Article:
Jackie:

Yeah, absolutely. All of my clients have come through either somebody I knew or a client referring another client. 

Debbie:

So Jackie, what are some of the best resources you have to say has been able to help you start to be a life coach, and even right now, that you are doing this? You’ve been doing this for a while now, what has been the best thing that you say for anyone who wants to start this to do?

Jackie:

Specifically, being a life coach or working remotely?

Debbie:

Being a life coach. 

Jackie:

Well, there’s a number of good programs. Now, there are people who are life coaches who weren’t certified, they do very well, and they make a living and they figure it out. That seems kind of scary to me, kind of like flying without a net. 

I really loved being certified. I loved having the discipline and a spine in which to learn my craft. Since then I’ve studied with different schools and other coaches. So I broadened my knowledge base since graduating but I was certified through the Life Purpose Institute which was excellent.

I work with a business coach who is a graduate of the Life Coach school which is another big life coaching school but there’s a lot of different ones. And I think some of it just has to do with. like. reading their philosophy, talking to their graduates, listening to podcasts of other life coaches. 

It really just depends but I think finding a referral from somebody who’s been through a program is probably the best thing.

Debbie:

Yeah, definitely. And it’s always good to have some sort of a mentor when you’re first starting out especially when other people’s lives are in your hands as well. That’s a really scary thing, at least for me, like, “Oh my God…” 

Jackie:

Well, it’s interesting about that. So one of the things that I did and I don’t think I did it even intentionally, but sort of intuitively, was I developed a cadre or a group.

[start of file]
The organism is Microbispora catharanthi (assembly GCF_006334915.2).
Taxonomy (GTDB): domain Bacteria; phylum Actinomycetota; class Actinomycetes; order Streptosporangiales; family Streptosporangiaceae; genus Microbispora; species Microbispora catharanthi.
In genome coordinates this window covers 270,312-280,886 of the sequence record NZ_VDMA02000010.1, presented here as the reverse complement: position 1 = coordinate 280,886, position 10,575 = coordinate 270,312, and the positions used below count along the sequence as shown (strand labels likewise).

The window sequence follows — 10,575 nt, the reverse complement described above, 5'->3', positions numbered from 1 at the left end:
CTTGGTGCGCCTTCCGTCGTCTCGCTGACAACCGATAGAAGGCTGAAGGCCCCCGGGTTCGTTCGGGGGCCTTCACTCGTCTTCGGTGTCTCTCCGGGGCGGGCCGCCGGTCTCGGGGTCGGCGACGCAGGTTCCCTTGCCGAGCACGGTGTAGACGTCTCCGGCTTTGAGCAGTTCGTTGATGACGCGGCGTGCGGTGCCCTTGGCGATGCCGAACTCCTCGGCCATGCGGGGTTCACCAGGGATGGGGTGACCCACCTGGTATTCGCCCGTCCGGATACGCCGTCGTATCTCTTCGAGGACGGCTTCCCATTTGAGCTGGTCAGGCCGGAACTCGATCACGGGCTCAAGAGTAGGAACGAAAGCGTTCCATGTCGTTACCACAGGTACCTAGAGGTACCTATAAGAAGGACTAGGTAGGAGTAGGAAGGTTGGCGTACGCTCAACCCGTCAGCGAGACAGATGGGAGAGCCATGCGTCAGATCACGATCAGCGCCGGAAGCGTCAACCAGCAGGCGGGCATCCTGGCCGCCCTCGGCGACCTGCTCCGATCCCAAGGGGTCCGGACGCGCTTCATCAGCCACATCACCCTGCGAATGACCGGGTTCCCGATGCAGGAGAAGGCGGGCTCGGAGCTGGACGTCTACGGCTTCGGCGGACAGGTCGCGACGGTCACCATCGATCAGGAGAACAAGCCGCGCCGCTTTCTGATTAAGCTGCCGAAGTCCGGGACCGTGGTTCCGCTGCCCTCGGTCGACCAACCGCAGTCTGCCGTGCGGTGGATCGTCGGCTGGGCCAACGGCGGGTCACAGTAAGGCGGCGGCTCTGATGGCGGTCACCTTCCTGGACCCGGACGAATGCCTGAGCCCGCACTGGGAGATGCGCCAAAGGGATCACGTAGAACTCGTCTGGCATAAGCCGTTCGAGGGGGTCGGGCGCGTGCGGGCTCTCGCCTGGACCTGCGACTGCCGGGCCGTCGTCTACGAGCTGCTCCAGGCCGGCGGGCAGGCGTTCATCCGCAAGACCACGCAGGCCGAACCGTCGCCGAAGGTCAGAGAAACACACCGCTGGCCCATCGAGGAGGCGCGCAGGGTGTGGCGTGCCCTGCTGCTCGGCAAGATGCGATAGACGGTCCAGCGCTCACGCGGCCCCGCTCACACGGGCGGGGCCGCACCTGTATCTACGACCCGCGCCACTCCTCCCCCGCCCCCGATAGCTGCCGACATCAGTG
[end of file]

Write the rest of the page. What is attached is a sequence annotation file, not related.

I developed a group of women that I’ve met through different functions of Life Purpose Institute, also through Stacy Damon who is the business coach’s group. And I have the best practices call with a variety of these coaches. And I’m in Facebook groups with them. 

So I’m always asking questions. I’m always learning about their questions and we get a lot of shared best practices through that. And I have found that extremely helpful. 

Debbie:

I love when you find the right community who really lifts you up and also gives you so many amazing advice that is so helpful for you personally and also for it your business to grow. 

Jackie:

Yes.

Debbie:

Let’s fast forward to 20 to 30 years from now, Jackie, and you’re looking back at your life, what legacy would you like to leave and what do you want to be remembered for? 

Jackie:

You’re really good at this. I love these questions. The legacy I would like to leave behind is that I created helpful content and that I helped individuals. 

So I started writing a blog when I was going through my transition from executive to producer and it was called 52 Mondays. And I wrote it sort of like “Finley veiled” me. In other words, it wasn’t full frontal. It didn’t have my name on it or my photos. And towards the end, I sort of outed myself after 3 years.

But it was just a whimsical weekly blog of somebody going through transition and I always hoped that would help somebody who was also going through a transition in their life. 

I stopped writing that a little bit after I became a life coach just because I had to focus my energies, my writings, and things, towards my business. So 52 Mondays was sort of the beginning of me exploring my thoughts and putting them on paper and sharing them with people.

And then I started this podcast called Joy Hunting which is really tricks of the trade that I give my clients in life coaching and ways to totally help people who maybe can’t afford life coaching or don’t have time for life coaching but they can have this podcast to give them little tips of how to navigate through life and anxiety and better health.

And someday I would like to write a book. 

Debbie:

That’s awesome. There are so many things that we can look forward to and I’m sure you’re looking forward to as well, Jackie. 

Absolutely.

Debbie:

If our listeners want to know more about you, where can they find you? 

Jackie:

Through my website at JackiedeCrinis.com.

Debbie:

Perfect. Thank you so much Jackie for speaking with us today. I really appreciate all of the insights that you gave us and tips and just to look at your incredible journey so far. 

Jackie:

Thank you. It was a pleasure talking to you. 

GET THE EXTENDED INTERVIEW WITH JACKIE WHERE SHE SHARES HOW TO WORK REMOTELY AS A LIFE COACH.

 


Follow Jackie:


Show Credits:

Audio Engineer: Ben Smith


Leave a Reply

Your email address will not be published. Required fields are marked *

Scroll to top
shares